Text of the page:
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450Canon XVI.

That no bishop, presbyter or deacon should be a “conductor;” and that Readers should take wives; and that the clergy should abstain from usury; and at what age they or virgins should be consecrated.

Likewise it seemed good that bishops, presbyters, and deacons should not be “conductors” or “procurators;” nor seek their food by any base and vile business, for they should remember how it is written, “No man fighting for God cumbereth himself with worldly affairs.”

Also it seemed good that Readers when they come to years of puberty, should be compelled either to take wives or else to profess continence.

Likewise it seemed good that if a clergyman had lent money he should get it back again, but if kind (speciem) he should receive back the same kind as he gave.

And that younger than twenty-five years deacons should not be ordained, nor virgins consecrated.

And that readers should not salute the people.


Ancient Epitome of XVI.

A bishop, presbyter, and deacon may not be a “conductor” or a “procurator.”  A reader when he comes to puberty must contract marriage or profess continence.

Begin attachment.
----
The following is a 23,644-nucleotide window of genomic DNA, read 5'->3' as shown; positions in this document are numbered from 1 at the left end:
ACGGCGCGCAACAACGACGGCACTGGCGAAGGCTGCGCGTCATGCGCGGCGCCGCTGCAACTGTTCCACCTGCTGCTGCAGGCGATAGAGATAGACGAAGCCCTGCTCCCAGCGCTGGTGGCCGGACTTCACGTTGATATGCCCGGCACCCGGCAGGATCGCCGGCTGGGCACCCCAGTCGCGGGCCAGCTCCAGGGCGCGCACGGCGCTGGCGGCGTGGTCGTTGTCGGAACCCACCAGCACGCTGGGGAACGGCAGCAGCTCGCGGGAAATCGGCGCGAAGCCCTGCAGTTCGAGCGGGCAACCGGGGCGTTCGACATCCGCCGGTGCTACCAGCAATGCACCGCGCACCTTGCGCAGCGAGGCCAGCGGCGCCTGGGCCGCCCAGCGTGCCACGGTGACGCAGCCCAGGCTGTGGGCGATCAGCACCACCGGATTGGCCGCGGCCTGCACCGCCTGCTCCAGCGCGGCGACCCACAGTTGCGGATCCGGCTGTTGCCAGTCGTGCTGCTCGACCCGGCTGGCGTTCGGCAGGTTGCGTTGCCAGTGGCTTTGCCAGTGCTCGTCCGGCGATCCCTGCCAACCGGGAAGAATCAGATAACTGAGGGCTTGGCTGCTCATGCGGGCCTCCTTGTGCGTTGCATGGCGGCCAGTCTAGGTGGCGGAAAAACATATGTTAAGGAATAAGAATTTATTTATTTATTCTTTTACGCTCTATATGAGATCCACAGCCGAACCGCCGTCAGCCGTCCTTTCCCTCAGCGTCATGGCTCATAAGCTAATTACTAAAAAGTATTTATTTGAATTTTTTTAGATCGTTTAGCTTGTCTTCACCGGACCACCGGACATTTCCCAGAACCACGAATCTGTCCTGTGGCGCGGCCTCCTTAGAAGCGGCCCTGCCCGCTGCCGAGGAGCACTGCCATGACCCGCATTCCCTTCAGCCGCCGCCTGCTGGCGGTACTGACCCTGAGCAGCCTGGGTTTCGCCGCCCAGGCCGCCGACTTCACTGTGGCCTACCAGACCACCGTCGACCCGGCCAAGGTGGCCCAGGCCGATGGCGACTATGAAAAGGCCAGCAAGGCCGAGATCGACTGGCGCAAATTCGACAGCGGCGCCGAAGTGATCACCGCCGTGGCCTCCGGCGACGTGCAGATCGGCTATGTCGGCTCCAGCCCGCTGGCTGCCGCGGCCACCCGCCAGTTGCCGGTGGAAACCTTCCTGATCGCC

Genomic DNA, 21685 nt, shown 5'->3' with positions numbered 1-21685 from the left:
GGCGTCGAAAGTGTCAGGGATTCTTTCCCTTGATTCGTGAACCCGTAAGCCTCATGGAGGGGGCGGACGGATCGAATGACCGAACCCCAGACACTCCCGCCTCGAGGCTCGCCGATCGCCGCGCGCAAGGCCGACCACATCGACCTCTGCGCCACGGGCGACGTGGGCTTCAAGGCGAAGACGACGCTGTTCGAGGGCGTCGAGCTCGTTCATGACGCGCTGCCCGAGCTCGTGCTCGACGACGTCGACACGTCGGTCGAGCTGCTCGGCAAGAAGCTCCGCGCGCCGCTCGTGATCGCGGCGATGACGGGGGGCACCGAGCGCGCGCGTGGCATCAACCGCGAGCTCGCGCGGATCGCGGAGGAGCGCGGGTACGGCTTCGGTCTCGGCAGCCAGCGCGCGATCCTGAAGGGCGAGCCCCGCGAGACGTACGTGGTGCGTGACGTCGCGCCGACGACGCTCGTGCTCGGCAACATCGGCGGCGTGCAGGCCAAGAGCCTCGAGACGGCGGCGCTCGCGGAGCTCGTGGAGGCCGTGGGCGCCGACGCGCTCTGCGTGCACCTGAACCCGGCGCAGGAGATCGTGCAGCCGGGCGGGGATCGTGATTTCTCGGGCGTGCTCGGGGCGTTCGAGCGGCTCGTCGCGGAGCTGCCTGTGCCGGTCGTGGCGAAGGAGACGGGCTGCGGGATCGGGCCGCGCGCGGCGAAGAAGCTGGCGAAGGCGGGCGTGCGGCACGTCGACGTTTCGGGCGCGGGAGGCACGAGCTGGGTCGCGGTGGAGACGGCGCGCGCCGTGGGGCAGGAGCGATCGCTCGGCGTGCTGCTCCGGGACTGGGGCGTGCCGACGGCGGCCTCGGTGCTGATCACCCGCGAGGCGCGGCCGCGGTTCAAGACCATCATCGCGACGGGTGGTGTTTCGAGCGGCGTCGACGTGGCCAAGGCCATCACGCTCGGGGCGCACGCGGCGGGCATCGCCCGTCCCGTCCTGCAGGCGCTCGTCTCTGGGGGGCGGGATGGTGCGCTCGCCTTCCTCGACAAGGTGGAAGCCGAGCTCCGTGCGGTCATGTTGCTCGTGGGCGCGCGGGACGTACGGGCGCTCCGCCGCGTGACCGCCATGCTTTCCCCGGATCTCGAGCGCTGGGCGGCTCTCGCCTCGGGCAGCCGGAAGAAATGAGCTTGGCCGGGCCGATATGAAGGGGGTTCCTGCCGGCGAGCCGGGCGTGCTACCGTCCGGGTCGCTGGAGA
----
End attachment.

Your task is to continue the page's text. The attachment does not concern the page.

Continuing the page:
A cleric who has lent to someone, what he gave let him receive, or as much.

Let not him be a deacon, who is made a deacon being under twenty-five.

And let not readers salute the people.

This canon is made up of Canons xv., xviij., and xxj., and added to these Canon j. of the same Second Series of the synod of Hippo, a.d. 393.


Zonaras says this was never observed anywhere but in Africa.  See Can. Afr. 19 (27).

Du Pin turns the Latin, saluto, by “addressing his speech to the people.”

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